I cannot suficiently express the high tacked; but at night we had the satis. satisfaction I have felt at the intrepid faction to see them sei on fire. perseverance of Rear-Admiral Martin, From the circumstances under which and of the Captains of the ships who the ship and frigate ran on shore at the were with him in the pursuit.

entrance of the port of Cetre, I have litI enclose Rear-Admiral Martin's let. tle doubt the former will be lost; and ter; and beg to congratulate their Lord- the frigate must certainly have received ships on three great ships of the enemy, considerable dainage ; but they cannot being thus destroyed, without the smal- be got at on account of the batteries. lest resistance on their part, or a shot Your Lordship’must be well aware being fired by the British ships, except that nothing but the great press of sail a few by the Tigre at the Boree, when carried by his Majesty's ships, and the she was pushing ashore at Cette ; of good look-out' kept, could have enabled their two frigates, the Pomone and Pau. em to close with those of the enemy, Line, one hauled her wind some time in from the distance they were at the time the night, and fetched into Marseilles they commenced the chase. I have the Road.

honour to be, Sc.

ber 1.

[ocr errors][ocr errors]

III. Letter from Admiral Lord Colling that which was expected; and besides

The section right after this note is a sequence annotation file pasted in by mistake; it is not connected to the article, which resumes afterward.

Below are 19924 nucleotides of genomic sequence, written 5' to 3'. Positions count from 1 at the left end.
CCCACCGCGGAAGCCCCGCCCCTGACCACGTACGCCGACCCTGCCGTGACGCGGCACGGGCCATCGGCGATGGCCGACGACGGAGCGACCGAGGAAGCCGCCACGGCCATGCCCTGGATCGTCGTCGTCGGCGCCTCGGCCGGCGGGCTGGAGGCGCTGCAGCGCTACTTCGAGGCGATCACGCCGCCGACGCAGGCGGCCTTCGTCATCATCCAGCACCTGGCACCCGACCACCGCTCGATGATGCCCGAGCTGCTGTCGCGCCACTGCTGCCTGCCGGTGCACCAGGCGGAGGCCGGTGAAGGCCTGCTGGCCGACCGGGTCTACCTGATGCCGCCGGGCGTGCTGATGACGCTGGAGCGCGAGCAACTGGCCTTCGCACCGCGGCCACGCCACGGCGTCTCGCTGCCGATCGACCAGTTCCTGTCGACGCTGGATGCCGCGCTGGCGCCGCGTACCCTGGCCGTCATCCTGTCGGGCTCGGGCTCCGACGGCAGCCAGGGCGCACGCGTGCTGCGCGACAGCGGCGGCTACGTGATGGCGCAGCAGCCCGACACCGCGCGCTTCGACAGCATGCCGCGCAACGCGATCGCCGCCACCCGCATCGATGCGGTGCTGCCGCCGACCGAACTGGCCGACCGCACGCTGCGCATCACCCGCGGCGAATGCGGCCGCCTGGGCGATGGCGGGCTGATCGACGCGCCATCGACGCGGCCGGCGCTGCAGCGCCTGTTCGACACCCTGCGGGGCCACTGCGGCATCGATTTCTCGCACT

wood, to the Hon. W. W. Pole, da. the opposition made by the vessels, the ted Ville de Paris, off Rosas, Novem- guns from the castle, the forts in the

bay, the and musketry from Sir When the enemy's convoy was the beach kept a constant fire on them. chased, on the 23d ult. their transports On the opening of day, every ship or separated from the ships of war, and, - vessel was either burnt or brought off, under the protection of an armed store- aided by the light winds, which then ship, two bombards, and a zebec, made came from the land; and the whole of for the Bay of Rosas. When the ships the convoy that came from Toulon, for of war were disposed of, as related in the supply of the French army in Spain, my letter of yesterday, the convoy be. has been destroyed, with the exception came the object of my attention, and, of the frigate, which escaped to Maron the 26th, the Apollo was sent off seilles, and one store.ship, not since Rosas, to examine what vessels were heard of. there, and how far they were in a situa- I cannot conclude this narrative with.. tion assailable.

outan expression of the sentiment which The next day I appointed the ships the execution of this bold enterprise Canopus, Renown, Tigre, Sultan, Le has inspired me with, and the respect viathan, and Cumberland, for this ser- and adiniration I feel for those who pera vice, under the orders of Captain Hallo formed it. well, to bring them out, if the wind was In the first place, success greatly defavourable, or otherwise to destroy pended upon the previous arrangement, them.--The state of the wind and sea, which was made by Captain Hallowell, would not permit this operation until with a judgment and foresight which last night, when, after dark, the ships distinguishes that officer in every sera bore up for the bay, and anchored about vice he is einployed on: the division of five miles from the castle of Rosas, un. the boats, the preparations of fire mateder the protection of which castle, of rials, and providing them with every Trinity fort, and of several other new- implement that contingency could rely erected batteries, the convoy, consist. quire, established confidence through. ing of eleven vessels, five of them arm- out the whole, and in this he was ably ed, as per accompanying list, were assisted by the experience and zeal of moored.